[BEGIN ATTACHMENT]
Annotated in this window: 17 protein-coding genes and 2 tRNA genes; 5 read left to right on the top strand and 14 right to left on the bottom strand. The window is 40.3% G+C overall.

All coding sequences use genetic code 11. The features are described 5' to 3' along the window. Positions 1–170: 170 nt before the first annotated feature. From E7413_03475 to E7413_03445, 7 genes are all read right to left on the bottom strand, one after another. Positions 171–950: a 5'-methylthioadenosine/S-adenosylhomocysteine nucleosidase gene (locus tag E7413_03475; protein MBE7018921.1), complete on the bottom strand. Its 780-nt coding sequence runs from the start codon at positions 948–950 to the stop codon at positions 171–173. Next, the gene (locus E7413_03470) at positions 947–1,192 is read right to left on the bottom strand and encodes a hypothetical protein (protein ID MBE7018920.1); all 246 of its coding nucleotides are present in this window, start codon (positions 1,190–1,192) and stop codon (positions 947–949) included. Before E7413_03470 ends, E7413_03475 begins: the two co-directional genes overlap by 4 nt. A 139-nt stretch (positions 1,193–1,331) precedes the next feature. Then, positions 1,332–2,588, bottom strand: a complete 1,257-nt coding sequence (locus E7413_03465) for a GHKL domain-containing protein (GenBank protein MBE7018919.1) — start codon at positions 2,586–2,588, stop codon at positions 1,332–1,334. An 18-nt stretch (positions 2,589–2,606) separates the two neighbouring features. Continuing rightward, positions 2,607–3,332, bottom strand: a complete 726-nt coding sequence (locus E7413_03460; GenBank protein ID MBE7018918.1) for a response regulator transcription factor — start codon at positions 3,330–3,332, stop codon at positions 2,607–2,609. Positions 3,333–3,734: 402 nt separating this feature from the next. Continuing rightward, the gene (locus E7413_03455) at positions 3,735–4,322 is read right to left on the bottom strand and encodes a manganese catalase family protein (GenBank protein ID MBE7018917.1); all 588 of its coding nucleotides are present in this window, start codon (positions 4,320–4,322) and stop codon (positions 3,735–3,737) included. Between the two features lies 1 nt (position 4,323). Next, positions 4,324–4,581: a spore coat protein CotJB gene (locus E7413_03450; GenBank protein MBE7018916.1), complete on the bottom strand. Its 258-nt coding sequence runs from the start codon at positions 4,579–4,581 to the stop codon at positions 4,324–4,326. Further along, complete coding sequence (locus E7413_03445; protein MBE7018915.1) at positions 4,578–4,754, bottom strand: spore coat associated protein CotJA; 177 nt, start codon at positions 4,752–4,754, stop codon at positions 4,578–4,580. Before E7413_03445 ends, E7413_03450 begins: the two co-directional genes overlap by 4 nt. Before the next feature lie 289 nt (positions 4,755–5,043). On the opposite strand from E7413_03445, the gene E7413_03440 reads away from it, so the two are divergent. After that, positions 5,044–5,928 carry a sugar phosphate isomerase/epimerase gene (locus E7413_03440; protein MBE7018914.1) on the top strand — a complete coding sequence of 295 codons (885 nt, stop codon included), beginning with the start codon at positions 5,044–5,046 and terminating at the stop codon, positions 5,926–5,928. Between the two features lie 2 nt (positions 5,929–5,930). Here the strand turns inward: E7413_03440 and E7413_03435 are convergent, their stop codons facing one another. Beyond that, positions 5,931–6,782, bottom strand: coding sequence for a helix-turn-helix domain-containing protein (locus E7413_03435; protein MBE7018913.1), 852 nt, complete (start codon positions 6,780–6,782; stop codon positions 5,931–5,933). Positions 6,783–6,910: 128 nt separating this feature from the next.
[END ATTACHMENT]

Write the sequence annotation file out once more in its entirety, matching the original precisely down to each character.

Annotated in this window: 17 protein-coding genes and 2 tRNA genes; 5 read left to right on the top strand and 14 right to left on the bottom strand. The window is 40.3% G+C overall.

All coding sequences use genetic code 11. The features are described 5' to 3' along the window. Positions 1–170: 170 nt before the first annotated feature. From E7413_03475 to E7413_03445, 7 genes are all read right to left on the bottom strand, one after another. Positions 171–950: a 5'-methylthioadenosine/S-adenosylhomocysteine nucleosidase gene (locus tag E7413_03475; protein MBE7018921.1), complete on the bottom strand. Its 780-nt coding sequence runs from the start codon at positions 948–950 to the stop codon at positions 171–173. Next, the gene (locus E7413_03470) at positions 947–1,192 is read right to left on the bottom strand and encodes a hypothetical protein (protein ID MBE7018920.1); all 246 of its coding nucleotides are present in this window, start codon (positions 1,190–1,192) and stop codon (positions 947–949) included. Before E7413_03470 ends, E7413_03475 begins: the two co-directional genes overlap by 4 nt. A 139-nt stretch (positions 1,193–1,331) precedes the next feature. Then, positions 1,332–2,588, bottom strand: a complete 1,257-nt coding sequence (locus E7413_03465) for a GHKL domain-containing protein (GenBank protein MBE7018919.1) — start codon at positions 2,586–2,588, stop codon at positions 1,332–1,334. An 18-nt stretch (positions 2,589–2,606) separates the two neighbouring features. Continuing rightward, positions 2,607–3,332, bottom strand: a complete 726-nt coding sequence (locus E7413_03460; GenBank protein ID MBE7018918.1) for a response regulator transcription factor — start codon at positions 3,330–3,332, stop codon at positions 2,607–2,609. Positions 3,333–3,734: 402 nt separating this feature from the next. Continuing rightward, the gene (locus E7413_03455) at positions 3,735–4,322 is read right to left on the bottom strand and encodes a manganese catalase family protein (GenBank protein ID MBE7018917.1); all 588 of its coding nucleotides are present in this window, start codon (positions 4,320–4,322) and stop codon (positions 3,735–3,737) included. Between the two features lies 1 nt (position 4,323). Next, positions 4,324–4,581: a spore coat protein CotJB gene (locus E7413_03450; GenBank protein MBE7018916.1), complete on the bottom strand. Its 258-nt coding sequence runs from the start codon at positions 4,579–4,581 to the stop codon at positions 4,324–4,326. Further along, complete coding sequence (locus E7413_03445; protein MBE7018915.1) at positions 4,578–4,754, bottom strand: spore coat associated protein CotJA; 177 nt, start codon at positions 4,752–4,754, stop codon at positions 4,578–4,580. Before E7413_03445 ends, E7413_03450 begins: the two co-directional genes overlap by 4 nt. Before the next feature lie 289 nt (positions 4,755–5,043). On the opposite strand from E7413_03445, the gene E7413_03440 reads away from it, so the two are divergent. After that, positions 5,044–5,928 carry a sugar phosphate isomerase/epimerase gene (locus E7413_03440; protein MBE7018914.1) on the top strand — a complete coding sequence of 295 codons (885 nt, stop codon included), beginning with the start codon at positions 5,044–5,046 and terminating at the stop codon, positions 5,926–5,928. Between the two features lie 2 nt (positions 5,929–5,930). Here the strand turns inward: E7413_03440 and E7413_03435 are convergent, their stop codons facing one another. Beyond that, positions 5,931–6,782, bottom strand: coding sequence for a helix-turn-helix domain-containing protein (locus E7413_03435; protein MBE7018913.1), 852 nt, complete (start codon positions 6,780–6,782; stop codon positions 5,931–5,933). Positions 6,783–6,910: 128 nt separating this feature from the next.